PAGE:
These film got him a unique place in the world of the Mountain Film. The main theme of Trenker's work was the idealization of people's connection with their homeland, and pointing out the decadence of city life. This is most clearly visible in his Der verlorene Sohn/The Prodigal Son about the trials and tribulations of a German who emigrates to the US during the Great Depression. In 1934 Trenker worked in Hollywood for this film, but soon he returned to Europe.

Immediately after WW2, Der verlorene Sohn/The Prodigal Son was banned in the western part of Germany by the US military government because it was considered to be 'anti-American'. In the eastern part of Germany the film was banned by the Soviet military government because it was considered to advertise for the US and the American way of life.

The Nazi propagandists seized upon the nationalistic elements of Trenker's work, but his film Der Feuerteufel/The Fire-Devil (Luis Trenker, 1940) displeased Propaganda Minister Josef Goebbels. Trenker was barred from directing and he was allowed to act only in films by second-rate directors.

He eventually moved to Rome to avoid further governmental pressure. There he produced and co-directed a documentary about Pope Pius XII, Pastor Angelicus (Romolo Marcellini, Luis Trenker, 1942) and directed Monte Miracolo (Luis Trenker, 1945). After this film, he returned to Bolzano and quit film making.

Luise Ullrich, Luis Trenker
German postcard. Photo: Verleih Muschak & Co. / Deutsche Universal Film. Publicity still for Der Rebell (1932) with Luise Ullrich.

Luis Trenker
Dutch postcard by H.W. Overeem. Photo: still from Der Rebell (1932).

Luis Trenker, Der Rebell
German postcard. Sent by mail in Germany in 1939. Photo: Peter Ottl, Nauders, Tirol. Still for Der Rebell (1932).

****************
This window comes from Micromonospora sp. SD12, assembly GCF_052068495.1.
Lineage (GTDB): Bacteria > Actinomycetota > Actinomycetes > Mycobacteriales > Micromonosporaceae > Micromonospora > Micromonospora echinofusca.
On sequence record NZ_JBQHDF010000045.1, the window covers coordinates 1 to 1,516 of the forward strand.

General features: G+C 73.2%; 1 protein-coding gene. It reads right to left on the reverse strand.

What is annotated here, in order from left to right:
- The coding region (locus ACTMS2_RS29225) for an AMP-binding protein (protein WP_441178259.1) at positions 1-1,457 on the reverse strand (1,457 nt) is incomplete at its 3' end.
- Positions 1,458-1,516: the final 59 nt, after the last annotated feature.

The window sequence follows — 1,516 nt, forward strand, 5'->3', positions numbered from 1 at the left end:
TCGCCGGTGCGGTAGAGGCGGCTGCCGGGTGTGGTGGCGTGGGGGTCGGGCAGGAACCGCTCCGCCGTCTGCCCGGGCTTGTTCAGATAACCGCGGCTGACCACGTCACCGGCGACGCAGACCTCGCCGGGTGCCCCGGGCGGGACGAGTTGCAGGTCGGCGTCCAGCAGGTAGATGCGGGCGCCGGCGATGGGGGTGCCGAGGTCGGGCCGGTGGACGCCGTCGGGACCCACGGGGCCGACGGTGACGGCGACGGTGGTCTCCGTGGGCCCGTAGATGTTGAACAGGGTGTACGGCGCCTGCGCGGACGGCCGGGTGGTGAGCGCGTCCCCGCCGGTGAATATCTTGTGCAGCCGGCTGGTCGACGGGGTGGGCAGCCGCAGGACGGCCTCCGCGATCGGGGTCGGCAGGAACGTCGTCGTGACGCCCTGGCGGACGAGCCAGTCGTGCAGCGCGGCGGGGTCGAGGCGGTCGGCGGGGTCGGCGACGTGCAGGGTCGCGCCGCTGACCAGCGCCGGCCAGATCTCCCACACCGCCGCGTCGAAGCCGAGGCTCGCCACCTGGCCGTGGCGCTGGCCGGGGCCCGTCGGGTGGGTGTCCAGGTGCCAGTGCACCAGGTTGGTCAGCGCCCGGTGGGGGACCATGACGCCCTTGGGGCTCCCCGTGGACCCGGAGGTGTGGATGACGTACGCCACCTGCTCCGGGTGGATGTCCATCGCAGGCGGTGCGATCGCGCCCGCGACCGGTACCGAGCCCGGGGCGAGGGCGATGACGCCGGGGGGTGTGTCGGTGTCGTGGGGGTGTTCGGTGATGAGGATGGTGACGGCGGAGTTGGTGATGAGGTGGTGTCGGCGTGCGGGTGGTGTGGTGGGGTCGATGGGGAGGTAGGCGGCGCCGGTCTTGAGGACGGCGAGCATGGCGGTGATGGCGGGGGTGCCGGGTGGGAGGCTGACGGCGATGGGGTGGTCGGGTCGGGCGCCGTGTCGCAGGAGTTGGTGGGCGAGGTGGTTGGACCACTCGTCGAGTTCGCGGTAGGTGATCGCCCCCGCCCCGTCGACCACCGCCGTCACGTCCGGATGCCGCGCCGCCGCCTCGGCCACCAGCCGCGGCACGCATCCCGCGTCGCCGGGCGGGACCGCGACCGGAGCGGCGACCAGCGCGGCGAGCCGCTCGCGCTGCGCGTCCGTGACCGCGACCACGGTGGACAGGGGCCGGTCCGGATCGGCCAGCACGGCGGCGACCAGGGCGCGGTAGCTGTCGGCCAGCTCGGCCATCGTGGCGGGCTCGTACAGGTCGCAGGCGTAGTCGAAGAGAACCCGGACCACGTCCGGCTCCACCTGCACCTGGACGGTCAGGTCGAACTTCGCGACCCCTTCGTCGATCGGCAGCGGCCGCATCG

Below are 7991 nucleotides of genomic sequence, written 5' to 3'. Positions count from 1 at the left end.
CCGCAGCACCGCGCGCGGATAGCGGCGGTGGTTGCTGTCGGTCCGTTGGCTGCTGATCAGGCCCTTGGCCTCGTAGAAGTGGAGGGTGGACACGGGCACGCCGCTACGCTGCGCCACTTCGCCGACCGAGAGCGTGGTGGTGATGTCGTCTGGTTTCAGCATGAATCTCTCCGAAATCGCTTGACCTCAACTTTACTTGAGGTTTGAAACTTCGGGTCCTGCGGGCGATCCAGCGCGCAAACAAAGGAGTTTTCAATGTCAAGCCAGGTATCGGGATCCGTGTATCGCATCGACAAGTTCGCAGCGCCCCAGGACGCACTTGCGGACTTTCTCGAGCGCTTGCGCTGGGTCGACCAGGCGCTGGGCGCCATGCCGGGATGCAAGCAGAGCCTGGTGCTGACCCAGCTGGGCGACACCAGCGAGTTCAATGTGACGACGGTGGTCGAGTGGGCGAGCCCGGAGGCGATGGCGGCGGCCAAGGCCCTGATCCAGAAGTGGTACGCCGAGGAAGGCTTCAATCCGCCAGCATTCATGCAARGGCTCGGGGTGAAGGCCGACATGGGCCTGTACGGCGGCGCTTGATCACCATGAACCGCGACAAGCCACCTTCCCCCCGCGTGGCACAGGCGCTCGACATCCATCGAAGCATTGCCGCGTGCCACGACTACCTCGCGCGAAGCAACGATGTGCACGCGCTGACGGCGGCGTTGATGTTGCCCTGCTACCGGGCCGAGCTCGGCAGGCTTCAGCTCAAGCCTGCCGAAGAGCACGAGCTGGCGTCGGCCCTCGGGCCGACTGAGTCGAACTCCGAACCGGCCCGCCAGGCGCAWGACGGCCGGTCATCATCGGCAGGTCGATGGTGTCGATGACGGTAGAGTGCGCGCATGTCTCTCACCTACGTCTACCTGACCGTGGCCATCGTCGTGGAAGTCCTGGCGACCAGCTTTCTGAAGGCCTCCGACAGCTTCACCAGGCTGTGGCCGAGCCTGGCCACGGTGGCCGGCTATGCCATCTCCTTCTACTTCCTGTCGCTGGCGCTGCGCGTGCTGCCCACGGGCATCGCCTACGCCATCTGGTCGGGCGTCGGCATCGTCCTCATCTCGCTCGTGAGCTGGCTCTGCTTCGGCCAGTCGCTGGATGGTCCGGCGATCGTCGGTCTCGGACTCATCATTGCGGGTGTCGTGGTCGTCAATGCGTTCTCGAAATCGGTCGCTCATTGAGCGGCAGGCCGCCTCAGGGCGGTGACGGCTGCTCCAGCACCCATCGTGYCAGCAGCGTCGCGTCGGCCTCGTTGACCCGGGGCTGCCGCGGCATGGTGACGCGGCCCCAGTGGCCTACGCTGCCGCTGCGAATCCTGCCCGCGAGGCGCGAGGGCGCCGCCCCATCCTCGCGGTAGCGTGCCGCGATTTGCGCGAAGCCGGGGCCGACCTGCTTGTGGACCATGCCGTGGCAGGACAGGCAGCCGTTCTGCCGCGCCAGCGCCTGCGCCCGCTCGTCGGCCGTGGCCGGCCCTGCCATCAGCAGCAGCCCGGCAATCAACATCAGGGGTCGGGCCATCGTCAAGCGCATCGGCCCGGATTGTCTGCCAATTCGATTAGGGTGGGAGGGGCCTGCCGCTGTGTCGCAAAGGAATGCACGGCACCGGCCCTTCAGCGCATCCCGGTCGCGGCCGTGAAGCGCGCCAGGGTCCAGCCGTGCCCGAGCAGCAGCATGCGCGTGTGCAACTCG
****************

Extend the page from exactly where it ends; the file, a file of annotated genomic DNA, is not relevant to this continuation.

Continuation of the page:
Luis Trenker in Condottieri
German postcard by Ross Verlag. Photo: Trenker / Tobis / Rota. Luis Trenker as Giovanni de' Medici in the Italian histroical film Condottieri (Luis Trenker, 1937).

Visual Expressiveness


The style Luis Trenker had developed in the 1930s was more than just nationalistic, folkloristic and heroic clichés. Many critics have praised the visual expressiveness of Trenker's films.

His impersonation of a hungry, down ridden immigrant in depression time New York was regarded as one of the seminal scenes for future Italian Neorealism by the likes of Roberto Rossellini.

After the war Trenker was accused of fascist opportunism, but eventually the charges were dropped. In this period he merely made short documentaries, but at the end of the 1950s he had a short comeback with his films Prigioniero della montagna/Flucht in die Dolomiten/Escape in the Dolomites (Luis Trenker, 1955), Von der Liebe besiegt/Defeated by love (Luis Trenker, 1956) with Marianne Hold, Wetterleuchten um Maria/Lightning around Maria (Luis Trenker, 1957) again starring Marianne Hold, and Sein bester Freund/His Best Friend (Luis Trenker, 1962).

By 1965 he had switched mainly to the documentary form, focusing upon the Austrian province of Tyrol. In 1966 he worked for TV with the ski champion Toni Sailer at the series Luftsprünge/Air jumps (1969-1970).

He published his memories, Alles gut gegangen (Everything Went Well). In 1990 Luis Trenker died at the age of 97.

Luis Trenker
German postcard by Film-Foto-Verlag, no. A 3879/1, 1941-1944. Photo: Trenkerfilm.

Luis Trenker
German postcard by Ross-Verlag. Photo: Binder. Collection: Egbert Barten.

Sources: Thomas Staedeli (Cyranos), Rudi Polt (IMDb), Luistrenker.com (German), Wikipedia, and IMDb.